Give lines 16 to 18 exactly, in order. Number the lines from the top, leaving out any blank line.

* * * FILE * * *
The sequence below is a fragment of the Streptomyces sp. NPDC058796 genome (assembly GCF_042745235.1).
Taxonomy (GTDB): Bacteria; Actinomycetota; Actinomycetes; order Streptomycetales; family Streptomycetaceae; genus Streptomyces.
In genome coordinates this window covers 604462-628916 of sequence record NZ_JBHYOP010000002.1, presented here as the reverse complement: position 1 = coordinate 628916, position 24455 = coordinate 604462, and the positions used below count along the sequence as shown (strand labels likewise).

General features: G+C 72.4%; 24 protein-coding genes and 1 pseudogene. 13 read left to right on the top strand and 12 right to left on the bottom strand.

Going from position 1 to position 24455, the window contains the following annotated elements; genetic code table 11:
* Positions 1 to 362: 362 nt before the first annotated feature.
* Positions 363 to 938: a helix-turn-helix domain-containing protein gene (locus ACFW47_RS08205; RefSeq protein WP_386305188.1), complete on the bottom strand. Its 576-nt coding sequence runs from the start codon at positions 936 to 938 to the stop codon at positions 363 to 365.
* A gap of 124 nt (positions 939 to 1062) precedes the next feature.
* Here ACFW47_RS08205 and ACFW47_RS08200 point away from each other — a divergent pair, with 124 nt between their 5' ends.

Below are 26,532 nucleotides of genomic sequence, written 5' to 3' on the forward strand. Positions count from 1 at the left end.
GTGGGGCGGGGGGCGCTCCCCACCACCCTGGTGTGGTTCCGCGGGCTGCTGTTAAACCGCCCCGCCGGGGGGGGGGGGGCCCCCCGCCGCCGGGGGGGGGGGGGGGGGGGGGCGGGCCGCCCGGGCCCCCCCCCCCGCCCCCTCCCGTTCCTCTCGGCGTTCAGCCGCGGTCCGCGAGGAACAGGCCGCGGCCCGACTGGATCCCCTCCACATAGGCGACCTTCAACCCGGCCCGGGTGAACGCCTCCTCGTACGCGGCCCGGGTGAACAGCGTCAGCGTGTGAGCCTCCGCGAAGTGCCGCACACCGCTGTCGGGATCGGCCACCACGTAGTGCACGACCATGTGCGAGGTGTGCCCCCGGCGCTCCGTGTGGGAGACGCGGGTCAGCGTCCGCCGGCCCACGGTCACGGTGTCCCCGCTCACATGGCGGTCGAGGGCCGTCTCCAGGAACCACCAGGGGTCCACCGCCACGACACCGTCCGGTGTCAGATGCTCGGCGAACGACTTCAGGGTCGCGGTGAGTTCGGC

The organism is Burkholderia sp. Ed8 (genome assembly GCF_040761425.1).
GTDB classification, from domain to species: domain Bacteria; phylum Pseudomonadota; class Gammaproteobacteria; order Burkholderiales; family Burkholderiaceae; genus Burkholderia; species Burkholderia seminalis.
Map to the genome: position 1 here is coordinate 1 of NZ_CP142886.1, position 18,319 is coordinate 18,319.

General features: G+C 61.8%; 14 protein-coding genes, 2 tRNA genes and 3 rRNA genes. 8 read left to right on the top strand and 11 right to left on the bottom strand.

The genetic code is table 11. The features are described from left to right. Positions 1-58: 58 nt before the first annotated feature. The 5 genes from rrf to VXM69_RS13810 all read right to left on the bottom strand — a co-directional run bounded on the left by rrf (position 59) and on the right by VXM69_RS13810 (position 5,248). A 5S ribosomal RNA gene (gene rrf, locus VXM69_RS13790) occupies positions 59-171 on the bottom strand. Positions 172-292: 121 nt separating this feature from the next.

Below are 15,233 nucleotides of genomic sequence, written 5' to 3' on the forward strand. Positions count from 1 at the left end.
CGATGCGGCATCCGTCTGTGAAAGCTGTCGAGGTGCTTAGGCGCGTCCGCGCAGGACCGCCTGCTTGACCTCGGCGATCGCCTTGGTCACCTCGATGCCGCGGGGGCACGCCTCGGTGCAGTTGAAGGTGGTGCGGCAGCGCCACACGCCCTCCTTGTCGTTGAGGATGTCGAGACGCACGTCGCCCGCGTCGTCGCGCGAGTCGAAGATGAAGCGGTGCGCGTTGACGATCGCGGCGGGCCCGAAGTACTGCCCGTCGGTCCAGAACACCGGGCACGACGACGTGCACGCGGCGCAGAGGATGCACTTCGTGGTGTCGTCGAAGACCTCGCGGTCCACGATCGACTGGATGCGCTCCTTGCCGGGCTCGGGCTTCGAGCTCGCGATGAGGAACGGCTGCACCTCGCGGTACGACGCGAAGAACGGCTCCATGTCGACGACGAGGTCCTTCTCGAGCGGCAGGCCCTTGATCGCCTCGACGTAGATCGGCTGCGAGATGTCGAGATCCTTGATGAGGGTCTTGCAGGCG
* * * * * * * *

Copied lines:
The genetic code is table 11. The features are described from left to right. Positions 1-58: 58 nt before the first annotated feature. The 5 genes from rrf to VXM69_RS13810 all read right to left on the bottom strand — a co-directional run bounded on the left by rrf (position 59) and on the right by VXM69_RS13810 (position 5,248). A 5S ribosomal RNA gene (gene rrf, locus VXM69_RS13790) occupies positions 59-171 on the bottom strand. Positions 172-292: 121 nt separating this feature from the next.

Below are 15,233 nucleotides of genomic sequence, written 5' to 3' on the forward strand. Positions count from 1 at the left end.
CGATGCGGCATCCGTCTGTGAAAGCTGTCGAGGTGCTTAGGCGCGTCCGCGCAGGACCGCCTGCTTGACCTCGGCGATCGCCTTGGTCACCTCGATGCCGCGGGGGCACGCCTCGGTGCAGTTGAAGGTGGTGCGGCAGCGCCACACGCCCTCCTTGTCGTTGAGGATGTCGAGACGCACGTCGCCCGCGTCGTCGCGCGAGTCGAAGATGAAGCGGTGCGCGTTGACGATCGCGGCGGGCCCGAAGTACTGCCCGTCGGTCCAGAACACCGGGCACGACGACGTGCACGCGGCGCAGAGGATGCACTTCGTGGTGTCGTCGAAGACCTCGCGGTCCACGATCGACTGGATGCGCTCCTTGCCGGGCTCGGGCTTCGAGCTCGCGATGAGGAACGGCTGCACCTCGCGGTACGACGCGAAGAACGGCTCCATGTCGACGACGAGGTCCTTCTCGAGCGGCAGGCCCTTGATCGCCTCGACGTAGATCGGCTGCGAGATGTCGAGATCCTTGATGAGGGTCTTGCAGGCG